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Widefield laser epi-illumination

  1. Oct 2, 2013 #1

    I'm trying to set up a microscope to have wide-field laser epi-illumination. This is to be used with an infinity-focused objective lens. My current plan has the laser expanded 4x using a Galilean beam expander (from 1mm to 4mm) and coupled into the back of the objective using a dichroic. However, from reading around online I'm a bit confused about a couple of things.

    1. I want to have homogeneous illumination across my sample; however, if my logic serves, by shooting the parallel laser light into the back of the objective it will focus down to a spot at the sample. Is this correct? (i.e. will I just get a spot of illumination at the centre of my image?)

    2. If I expand the beam sufficiently to fill the back aperture of the objective, will this still be an issue?

    2. Alternatively, should I be focussing my laser to the back aperture of the objective? I've seen things that indicate this is the case, but I can't work out if this approach only applies to finite-focus objectives.

    Any advice is greatly appreciated.

  2. jcsd
  3. Oct 2, 2013 #2


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    If the beam goes through the objective lens it will focus onto the slide.

    Since your objective is infinity focused the focus will be strongest if the beam is parallel, which is what the laser and the beam expander provide.

    You could try making the beam expand or converge prior to entering the objective; if you hit the right combination you may get a larger spot, but most of the light will be clipped by the aperture stops.

    Check the manufacturer's specifications for your lens to discover any provision for lighting; better yet - contact the manufacturer's sales support team and pose your question to them. I'm sure that they have an answer.
  4. Oct 2, 2013 #3

    Andy Resnick

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    You are correct in that illuminating the back pupil of the objective with a plane wave will produce a focused spot (Airy disc) at the sample plane. Recall that off-axis illumination points at the sample produce a tilted plane wave at the back pupil plane. If you want to produce a uniformly illuminated 'image' circle at the sample plane, you must illuminate the back pupil plane with something like a diverging spherical wave. A point source located at the back pupil plane will produce a plane wave at the front focal plane.

    I can't be too much more specific without knowing any details about the microscope objective- especially the numerical aperture.

    What is your application? laser liight is generally poorly suited for wide field illumination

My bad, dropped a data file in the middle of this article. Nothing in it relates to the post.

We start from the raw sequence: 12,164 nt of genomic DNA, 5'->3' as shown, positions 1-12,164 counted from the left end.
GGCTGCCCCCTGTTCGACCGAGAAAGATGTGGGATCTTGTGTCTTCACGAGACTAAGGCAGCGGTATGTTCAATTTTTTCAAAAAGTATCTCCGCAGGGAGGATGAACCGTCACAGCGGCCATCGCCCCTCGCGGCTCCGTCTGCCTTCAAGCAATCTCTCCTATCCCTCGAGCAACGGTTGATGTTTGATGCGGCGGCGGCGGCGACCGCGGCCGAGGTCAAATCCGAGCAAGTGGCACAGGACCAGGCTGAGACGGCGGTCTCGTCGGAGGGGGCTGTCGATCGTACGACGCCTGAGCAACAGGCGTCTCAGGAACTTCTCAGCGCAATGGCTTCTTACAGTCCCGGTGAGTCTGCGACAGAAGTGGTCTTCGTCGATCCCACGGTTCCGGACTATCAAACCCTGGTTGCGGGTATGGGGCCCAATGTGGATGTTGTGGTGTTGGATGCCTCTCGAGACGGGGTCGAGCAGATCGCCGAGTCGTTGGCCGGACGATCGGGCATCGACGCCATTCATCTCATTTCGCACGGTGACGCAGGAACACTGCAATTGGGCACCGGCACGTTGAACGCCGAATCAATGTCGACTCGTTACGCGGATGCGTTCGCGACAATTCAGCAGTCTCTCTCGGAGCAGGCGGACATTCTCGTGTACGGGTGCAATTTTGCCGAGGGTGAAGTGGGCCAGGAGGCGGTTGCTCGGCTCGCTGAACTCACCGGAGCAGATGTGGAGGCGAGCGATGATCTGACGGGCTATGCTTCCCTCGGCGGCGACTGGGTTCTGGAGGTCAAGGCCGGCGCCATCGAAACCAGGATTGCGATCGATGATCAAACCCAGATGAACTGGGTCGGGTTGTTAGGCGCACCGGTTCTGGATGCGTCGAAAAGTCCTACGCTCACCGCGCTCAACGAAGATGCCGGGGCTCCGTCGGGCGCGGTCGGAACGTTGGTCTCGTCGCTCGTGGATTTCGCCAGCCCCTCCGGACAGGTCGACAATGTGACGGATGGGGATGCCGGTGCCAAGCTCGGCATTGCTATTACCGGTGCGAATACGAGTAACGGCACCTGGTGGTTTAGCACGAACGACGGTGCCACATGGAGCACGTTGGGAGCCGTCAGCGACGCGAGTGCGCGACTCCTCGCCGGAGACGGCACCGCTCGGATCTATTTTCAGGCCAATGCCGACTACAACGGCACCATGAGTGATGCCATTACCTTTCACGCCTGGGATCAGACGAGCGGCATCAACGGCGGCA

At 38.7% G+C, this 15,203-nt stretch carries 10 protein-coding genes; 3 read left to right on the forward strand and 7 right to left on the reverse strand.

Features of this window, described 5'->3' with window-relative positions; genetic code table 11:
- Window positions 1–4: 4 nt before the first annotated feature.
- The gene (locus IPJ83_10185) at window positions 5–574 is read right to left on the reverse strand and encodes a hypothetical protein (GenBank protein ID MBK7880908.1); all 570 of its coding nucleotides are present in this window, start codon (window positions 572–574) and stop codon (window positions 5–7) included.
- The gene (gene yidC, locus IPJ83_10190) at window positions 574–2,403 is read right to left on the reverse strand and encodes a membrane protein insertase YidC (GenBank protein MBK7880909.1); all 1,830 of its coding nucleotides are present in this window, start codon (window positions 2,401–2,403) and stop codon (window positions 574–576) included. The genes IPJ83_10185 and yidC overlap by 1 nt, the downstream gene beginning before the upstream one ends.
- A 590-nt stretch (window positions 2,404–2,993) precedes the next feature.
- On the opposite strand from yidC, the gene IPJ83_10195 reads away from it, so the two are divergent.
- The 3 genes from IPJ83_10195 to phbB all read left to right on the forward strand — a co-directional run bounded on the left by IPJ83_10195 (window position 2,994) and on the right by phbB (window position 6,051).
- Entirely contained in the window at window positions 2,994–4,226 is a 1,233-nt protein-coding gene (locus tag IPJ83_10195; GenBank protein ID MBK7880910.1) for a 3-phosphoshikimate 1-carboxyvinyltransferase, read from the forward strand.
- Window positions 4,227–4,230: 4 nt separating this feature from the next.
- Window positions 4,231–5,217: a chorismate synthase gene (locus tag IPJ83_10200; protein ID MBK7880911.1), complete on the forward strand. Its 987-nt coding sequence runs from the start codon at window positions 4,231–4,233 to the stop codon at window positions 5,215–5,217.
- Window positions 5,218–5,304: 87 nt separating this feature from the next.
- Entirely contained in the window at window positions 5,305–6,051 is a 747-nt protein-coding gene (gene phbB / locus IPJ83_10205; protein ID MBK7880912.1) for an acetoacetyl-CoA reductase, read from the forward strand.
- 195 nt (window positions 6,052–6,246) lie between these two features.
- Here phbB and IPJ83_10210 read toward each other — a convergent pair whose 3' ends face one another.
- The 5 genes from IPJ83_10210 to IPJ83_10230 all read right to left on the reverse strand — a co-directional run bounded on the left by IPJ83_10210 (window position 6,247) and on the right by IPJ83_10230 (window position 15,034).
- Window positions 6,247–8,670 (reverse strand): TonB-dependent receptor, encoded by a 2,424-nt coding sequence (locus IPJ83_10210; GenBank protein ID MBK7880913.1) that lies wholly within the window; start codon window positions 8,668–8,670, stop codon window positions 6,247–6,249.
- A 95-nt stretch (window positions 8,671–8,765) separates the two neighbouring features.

5. Oct 4, 2013 #4
    Thank you both for your replies.

    The objective is a 60x Olympus UPlanSApo lens, which has a numerical aperture of 1.35. We wish to excite relatively small numbers of fluorophores within the imaged region. Just to clarify, would focussing the laser at the back pupil plane achieve a diverging spherical wave?

    Would you recommend we implement a mercury lamp instead?

    Thanks again,
  6. Oct 4, 2013 #5

    Claude Bile

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    Hi Stephen,

    1. To get even illumination, microscopists use Kohler illumination;


    This requires that the source be located in the conjugate Fourier plane of the sample. For an infinity-focused objective, this means focusing the source on the back focal plane of the objective.

    2. Expanding the beam will "fill" the objective, increasing the bandwidth of the plane wave spectrum incident upon the sample. In your case, filling the objective will only result in reduced coherence; usually the benefit is increased power, but since you are telescoping your source (rather than aperturing it which is normally done), this is moot.

    To address your second post, it sounds like you actually want your illumination to be focused (rather than even over the focal plane). Check out confocal imaging; see if it fits your needs.

    Any incident wave will result in a spherical wave - the question is where the spherical wave is focused. For an infinity-corrected objective, a plane wave will result in a spherical wave centered on the focal plane. Tilted plane waves will shift the focal point over the focal plane. For an aberration-free objective, this focal plane will be a true (flat) plane.

    Incident spherical waves will result in spherical waves centered on planes away from the focal plane (as per the standard lens equation).

  7. Oct 7, 2013 #6

    Andy Resnick

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    I'm still a little unclear on the application- do you have a low concentration of fluorophore, or are you trying to selectively illuminate/bleach a sub-population (e.g. blinking, photoactivation...)?

    Is your current setup unable to meet your needs, or are you building an entirely new setup?
  8. Oct 11, 2013 #7

    Thank you all once again for these useful responses.

    We've got a low concentration of fluorophore and intend to see small populations (each protein will be tagged with a single fluorophore, but may get tens of proteins bind together). We're not intending to photobleach the sample, although I realise that this may be an unavoidable problem with illuminating a large region. The reason lasers were being used were the well defined excitation peak.

    I'm adapting an existing setup, which was being built by someone else. They were using laser epi-illumination, but never got round to completing it before leaving. From what was left, it looks like they were sending in a parallel beam; however, talking to others who are still in the lab it sounds like they had been working on focussing the laser at the back pupil.

    Last edited: Oct 11, 2013
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